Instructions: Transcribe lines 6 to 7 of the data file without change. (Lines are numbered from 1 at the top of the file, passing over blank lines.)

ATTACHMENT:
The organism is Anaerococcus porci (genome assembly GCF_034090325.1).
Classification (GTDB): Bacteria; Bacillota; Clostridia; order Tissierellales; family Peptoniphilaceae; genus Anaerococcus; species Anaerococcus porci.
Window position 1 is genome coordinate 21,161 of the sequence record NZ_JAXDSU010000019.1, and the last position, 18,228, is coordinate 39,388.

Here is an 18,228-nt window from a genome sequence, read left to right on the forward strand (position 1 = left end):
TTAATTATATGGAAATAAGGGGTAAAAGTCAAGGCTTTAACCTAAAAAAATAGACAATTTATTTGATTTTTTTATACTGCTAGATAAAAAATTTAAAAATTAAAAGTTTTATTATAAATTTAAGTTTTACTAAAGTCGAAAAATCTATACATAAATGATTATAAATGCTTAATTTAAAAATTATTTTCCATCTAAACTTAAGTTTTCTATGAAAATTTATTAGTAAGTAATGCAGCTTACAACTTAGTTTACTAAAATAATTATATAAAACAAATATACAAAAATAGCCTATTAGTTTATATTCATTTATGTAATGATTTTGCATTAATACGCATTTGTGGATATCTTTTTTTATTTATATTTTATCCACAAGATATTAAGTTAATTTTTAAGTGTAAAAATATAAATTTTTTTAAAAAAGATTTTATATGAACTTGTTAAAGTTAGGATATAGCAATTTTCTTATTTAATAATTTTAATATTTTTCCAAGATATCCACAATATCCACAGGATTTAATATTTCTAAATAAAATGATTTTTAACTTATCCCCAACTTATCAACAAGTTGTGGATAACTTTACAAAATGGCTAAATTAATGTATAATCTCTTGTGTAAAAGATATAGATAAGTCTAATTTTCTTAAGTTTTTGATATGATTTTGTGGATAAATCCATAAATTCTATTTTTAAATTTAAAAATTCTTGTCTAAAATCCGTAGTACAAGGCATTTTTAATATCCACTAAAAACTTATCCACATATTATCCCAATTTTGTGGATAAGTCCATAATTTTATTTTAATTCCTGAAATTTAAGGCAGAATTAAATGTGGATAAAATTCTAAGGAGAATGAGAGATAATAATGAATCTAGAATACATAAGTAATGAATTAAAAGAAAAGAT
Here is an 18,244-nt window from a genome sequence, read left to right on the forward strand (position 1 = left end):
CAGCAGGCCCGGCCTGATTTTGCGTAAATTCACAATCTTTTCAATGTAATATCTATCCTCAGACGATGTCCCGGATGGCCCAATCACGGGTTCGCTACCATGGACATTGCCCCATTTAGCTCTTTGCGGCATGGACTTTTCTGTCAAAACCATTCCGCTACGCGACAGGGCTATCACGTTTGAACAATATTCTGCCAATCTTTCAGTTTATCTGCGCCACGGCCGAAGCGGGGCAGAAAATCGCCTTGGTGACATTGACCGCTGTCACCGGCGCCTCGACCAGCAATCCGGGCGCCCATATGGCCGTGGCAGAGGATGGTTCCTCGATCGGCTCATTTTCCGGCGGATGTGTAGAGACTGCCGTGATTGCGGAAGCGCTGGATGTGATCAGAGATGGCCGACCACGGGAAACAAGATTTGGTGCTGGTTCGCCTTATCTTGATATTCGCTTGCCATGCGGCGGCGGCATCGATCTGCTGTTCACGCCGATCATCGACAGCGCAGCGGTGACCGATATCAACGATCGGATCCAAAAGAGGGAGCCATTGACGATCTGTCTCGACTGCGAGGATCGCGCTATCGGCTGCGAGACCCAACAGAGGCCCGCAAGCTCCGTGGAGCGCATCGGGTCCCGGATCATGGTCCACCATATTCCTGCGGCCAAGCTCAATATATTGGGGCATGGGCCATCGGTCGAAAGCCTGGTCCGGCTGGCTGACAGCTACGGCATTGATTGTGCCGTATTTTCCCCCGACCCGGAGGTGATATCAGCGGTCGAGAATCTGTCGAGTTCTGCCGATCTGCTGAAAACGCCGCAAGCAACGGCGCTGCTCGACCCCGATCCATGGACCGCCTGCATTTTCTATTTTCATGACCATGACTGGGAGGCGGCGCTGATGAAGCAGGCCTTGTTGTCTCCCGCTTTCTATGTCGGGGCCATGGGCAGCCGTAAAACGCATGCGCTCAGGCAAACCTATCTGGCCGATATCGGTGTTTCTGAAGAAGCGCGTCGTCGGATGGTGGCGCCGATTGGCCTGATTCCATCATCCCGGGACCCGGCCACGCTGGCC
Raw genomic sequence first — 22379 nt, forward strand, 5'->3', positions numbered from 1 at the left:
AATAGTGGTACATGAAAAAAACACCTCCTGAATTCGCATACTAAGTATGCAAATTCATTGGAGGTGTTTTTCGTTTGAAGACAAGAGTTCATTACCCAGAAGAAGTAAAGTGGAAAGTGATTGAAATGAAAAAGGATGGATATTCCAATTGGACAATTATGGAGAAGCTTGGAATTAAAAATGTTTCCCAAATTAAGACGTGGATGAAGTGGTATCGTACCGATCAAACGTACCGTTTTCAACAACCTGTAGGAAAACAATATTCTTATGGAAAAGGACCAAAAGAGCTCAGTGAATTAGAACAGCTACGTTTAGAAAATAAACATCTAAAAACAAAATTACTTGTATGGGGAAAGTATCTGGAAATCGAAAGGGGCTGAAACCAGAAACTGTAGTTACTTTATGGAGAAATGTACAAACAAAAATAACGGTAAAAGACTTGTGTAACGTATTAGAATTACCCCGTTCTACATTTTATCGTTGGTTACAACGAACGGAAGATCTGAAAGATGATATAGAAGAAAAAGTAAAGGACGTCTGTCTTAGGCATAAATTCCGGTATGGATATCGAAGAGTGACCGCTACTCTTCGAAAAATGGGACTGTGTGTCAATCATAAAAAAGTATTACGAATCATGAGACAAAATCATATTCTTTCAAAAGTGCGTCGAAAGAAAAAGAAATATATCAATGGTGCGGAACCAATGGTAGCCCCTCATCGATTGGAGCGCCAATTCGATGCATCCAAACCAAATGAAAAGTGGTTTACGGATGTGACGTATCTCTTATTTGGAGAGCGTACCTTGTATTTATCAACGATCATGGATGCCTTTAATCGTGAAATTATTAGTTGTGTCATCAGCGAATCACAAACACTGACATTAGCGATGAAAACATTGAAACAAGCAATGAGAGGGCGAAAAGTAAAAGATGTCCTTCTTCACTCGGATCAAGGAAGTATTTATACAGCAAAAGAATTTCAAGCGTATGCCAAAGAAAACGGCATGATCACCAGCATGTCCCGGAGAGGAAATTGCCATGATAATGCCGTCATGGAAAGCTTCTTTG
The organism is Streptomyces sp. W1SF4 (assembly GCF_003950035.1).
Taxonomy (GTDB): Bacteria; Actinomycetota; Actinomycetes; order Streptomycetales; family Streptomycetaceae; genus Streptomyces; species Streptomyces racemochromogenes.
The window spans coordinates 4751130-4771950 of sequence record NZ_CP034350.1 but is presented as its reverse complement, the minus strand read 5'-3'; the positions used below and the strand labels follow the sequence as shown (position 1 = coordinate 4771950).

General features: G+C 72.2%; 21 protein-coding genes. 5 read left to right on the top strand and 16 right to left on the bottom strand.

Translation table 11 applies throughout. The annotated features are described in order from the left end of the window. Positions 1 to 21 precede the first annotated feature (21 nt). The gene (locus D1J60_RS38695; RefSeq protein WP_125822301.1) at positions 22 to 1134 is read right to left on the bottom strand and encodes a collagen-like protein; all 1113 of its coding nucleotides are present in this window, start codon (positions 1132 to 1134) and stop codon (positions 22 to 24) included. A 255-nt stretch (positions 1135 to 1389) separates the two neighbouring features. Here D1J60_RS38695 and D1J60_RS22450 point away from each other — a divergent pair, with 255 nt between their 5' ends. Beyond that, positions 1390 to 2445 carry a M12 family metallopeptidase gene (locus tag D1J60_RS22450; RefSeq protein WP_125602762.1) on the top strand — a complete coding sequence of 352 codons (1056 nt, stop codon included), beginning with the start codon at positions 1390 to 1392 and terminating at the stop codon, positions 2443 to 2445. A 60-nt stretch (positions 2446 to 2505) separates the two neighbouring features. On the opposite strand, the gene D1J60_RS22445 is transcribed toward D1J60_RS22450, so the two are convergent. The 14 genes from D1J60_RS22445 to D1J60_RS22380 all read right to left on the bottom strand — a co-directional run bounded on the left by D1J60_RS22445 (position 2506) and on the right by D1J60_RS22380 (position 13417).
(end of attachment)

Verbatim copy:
Here is an 18,244-nt window from a genome sequence, read left to right on the forward strand (position 1 = left end):
CAGCAGGCCCGGCCTGATTTTGCGTAAATTCACAATCTTTTCAATGTAATATCTATCCTCAGACGATGTCCCGGATGGCCCAATCACGGGTTCGCTACCATGGACATTGCCCCATTTAGCTCTTTGCGGCATGGACTTTTCTGTCAAAACCATTCCGCTACGCGACAGGGCTATCACGTTTGAACAATATTCTGCCAATCTTTCAGTTTATCTGCGCCACGGCCGAAGCGGGGCAGAAAATCGCCTTGGTGACATTGACCGCTGTCACCGGCGCCTCGACCAGCAATCCGGGCGCCCATATGGCCGTGGCAGAGGATGGTTCCTCGATCGGCTCATTTTCCGGCGGATGTGTAGAGACTGCCGTGATTGCGGAAGCGCTGGATGTGATCAGAGATGGCCGACCACGGGAAACAAGATTTGGTGCTGGTTCGCCTTATCTTGATATTCGCTTGCCATGCGGCGGCGGCATCGATCTGCTGTTCACGCCGATCATCGACAGCGCAGCGGTGACCGATATCAACGATCGGATCCAAAAGAGGGAGCCATTGACGATCTGTCTCGACTGCGAGGATCGCGCTATCGGCTGCGAGACCCAACAGAGGCCCGCAAGCTCCGTGGAGCGCATCGGGTCCCGGATCATGGTCCACCATATTCCTGCGGCCAAGCTCAATATATTGGGGCATGGGCCATCGGTCGAAAGCCTGGTCCGGCTGGCTGACAGCTACGGCATTGATTGTGCCGTATTTTCCCCCGACCCGGAGGTGATATCAGCGGTCGAGAATCTGTCGAGTTCTGCCGATCTGCTGAAAACGCCGCAAGCAACGGCGCTGCTCGACCCCGATCCATGGACCGCCTGCATTTTCTATTTTCATGACCATGACTGGGAGGCGGCGCTGATGAAGCAGGCCTTGTTGTCTCCCGCTTTCTATGTCGGGGCCATGGGCAGCCGTAAAACGCATGCGCTCAGGCAAACCTATCTGGCCGATATCGGTGTTTCTGAAGAAGCGCGTCGTCGGATGGTGGCGCCGATTGGCCTGATTCCATCATCCCGGGACCCGGCCACGCTGGCC